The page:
Scottish teachers take months off in stress epidemic
A HEADTEACHER who was signed off work for nearly three years with stress is among dozens of education staff who have been on long-term leave from Scotland’s schools due to mental health problems.
Figures obtained by Scotland on Sunday show thousands of working days lost across the country in the past year to stress, depression, anxiety and mental fatigue.
At one Aberdeenshire school, records show the head was signed off for 981 calendar days with stress before returning to work.
Edinburgh City Council, one of the country’s largest education authorities, said the equivalent of 79 months had been lost in the last year alone through teacher stress, depression and other mental health issues.
In Fife, education bosses said stress accounted for 95 long-term absences in 2011, more than a host of other illnesses combined.
In Renfrewshire, a total of 51 teachers were signed off on long-term sick leave, defined as being more than 28 days, with psychological problems including stress, anxiety, depression and chronic fatigue, including one primary school teacher who was absent from June 2009 until the start of this month.
Psychologists said uncertainties surrounding job security and the introduction of Scotland’s new teaching framework, Curriculum for Excellence, had added to teachers’ stress levels.
Dr Cynthia McVey, a psychologist at Glasgow Caledonian University, who specialises in stress, said: “Control is a big factor in stress and teachers seem to have very limited resources in disciplining children – the days when you could give a child a row have gone to some extent in some schools.
“Curriculum for Excellence has also caused problems as I believe some teachers may not agree with the changes and, again, that is stressful.”
Last month, it emerged a teacher had received a six-figure payout after her employer’s failure to lighten an excess of work led to a “stress-related psychiatric injury”.
The Educational Institute of Scotland (EIS), the country’s biggest teaching union, said the payout – thought to be around £250,000 – was the largest amount of compensation one of its members had ever received for the effects of occupational stress.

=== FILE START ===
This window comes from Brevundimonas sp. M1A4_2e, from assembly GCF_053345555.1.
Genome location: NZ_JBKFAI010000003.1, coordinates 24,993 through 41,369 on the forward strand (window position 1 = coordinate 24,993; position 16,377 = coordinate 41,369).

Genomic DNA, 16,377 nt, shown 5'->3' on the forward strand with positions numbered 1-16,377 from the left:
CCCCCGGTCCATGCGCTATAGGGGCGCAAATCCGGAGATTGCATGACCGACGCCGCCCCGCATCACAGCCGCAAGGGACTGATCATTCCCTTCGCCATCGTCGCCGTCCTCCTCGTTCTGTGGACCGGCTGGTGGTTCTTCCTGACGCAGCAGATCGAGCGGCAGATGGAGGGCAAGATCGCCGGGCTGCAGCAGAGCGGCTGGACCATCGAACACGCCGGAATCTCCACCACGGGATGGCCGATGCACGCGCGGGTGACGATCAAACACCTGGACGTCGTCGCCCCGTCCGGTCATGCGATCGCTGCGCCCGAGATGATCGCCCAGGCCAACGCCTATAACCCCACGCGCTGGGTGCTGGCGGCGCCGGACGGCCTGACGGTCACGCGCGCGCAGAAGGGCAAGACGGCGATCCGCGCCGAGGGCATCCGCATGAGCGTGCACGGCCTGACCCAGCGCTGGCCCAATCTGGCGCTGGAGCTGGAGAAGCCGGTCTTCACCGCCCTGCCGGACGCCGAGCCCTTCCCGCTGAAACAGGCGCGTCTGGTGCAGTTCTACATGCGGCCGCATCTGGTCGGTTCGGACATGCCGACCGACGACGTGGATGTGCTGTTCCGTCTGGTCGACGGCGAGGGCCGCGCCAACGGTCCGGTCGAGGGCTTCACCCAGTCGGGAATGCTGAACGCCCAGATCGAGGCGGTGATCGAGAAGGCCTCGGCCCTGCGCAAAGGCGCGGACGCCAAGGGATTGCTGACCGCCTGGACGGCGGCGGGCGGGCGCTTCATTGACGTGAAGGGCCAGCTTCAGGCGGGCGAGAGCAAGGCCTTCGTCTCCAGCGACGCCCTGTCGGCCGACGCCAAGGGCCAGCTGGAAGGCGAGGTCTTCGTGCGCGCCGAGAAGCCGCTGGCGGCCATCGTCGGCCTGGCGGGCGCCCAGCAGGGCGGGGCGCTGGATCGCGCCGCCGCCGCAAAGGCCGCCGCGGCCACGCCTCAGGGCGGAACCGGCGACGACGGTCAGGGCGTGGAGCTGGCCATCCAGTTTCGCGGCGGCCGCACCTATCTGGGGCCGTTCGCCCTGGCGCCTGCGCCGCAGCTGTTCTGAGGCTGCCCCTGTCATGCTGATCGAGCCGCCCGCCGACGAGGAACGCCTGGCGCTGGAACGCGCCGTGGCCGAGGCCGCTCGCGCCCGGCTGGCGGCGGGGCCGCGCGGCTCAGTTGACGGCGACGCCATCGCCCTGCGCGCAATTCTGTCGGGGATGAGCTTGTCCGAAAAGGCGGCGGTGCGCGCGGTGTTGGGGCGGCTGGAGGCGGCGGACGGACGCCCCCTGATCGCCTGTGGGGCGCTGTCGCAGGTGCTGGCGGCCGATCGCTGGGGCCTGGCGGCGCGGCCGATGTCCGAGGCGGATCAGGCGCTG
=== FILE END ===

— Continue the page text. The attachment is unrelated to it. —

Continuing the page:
Ann Ballinger, general secretary of the Scottish Secondary Teachers’ Association, said the job had become more stressful since the introduction of Curriculum for Excellence and a new deal which sees supply teachers paid just £78 a day before tax.
She said: “It’s much more difficult to get supply teachers as people are not prepared to work for 40 per cent of their previous salary and there is not the same money available to pay for supply.
“The situation has deteriorated largely due to lack of funds. Many councils used to have a dedicated welfare officer, but few still do because that was one of the jobs they could cut. That’s had a huge effect.”
A spokeswoman for Edinburgh City Council said: “We regularly consult with teachers to discuss and resolve concerns and provide a confidential counselling service for those needing extra support.”
Maria Walker, Aberdeenshire Council’s director of education, said: “Whatever the circumstances, managers are expected to support staff to remain at work or assist them in returning to work. The council has a variety of ways to do this, including employee assistance and occupational health providers.”
A Scottish Government spokesman said: “The Scottish Government expects councils to take appropriate action at a local level to minimise the risk of stress or injury and any related claims through their own local health and safety procedures for staff and pupils.”
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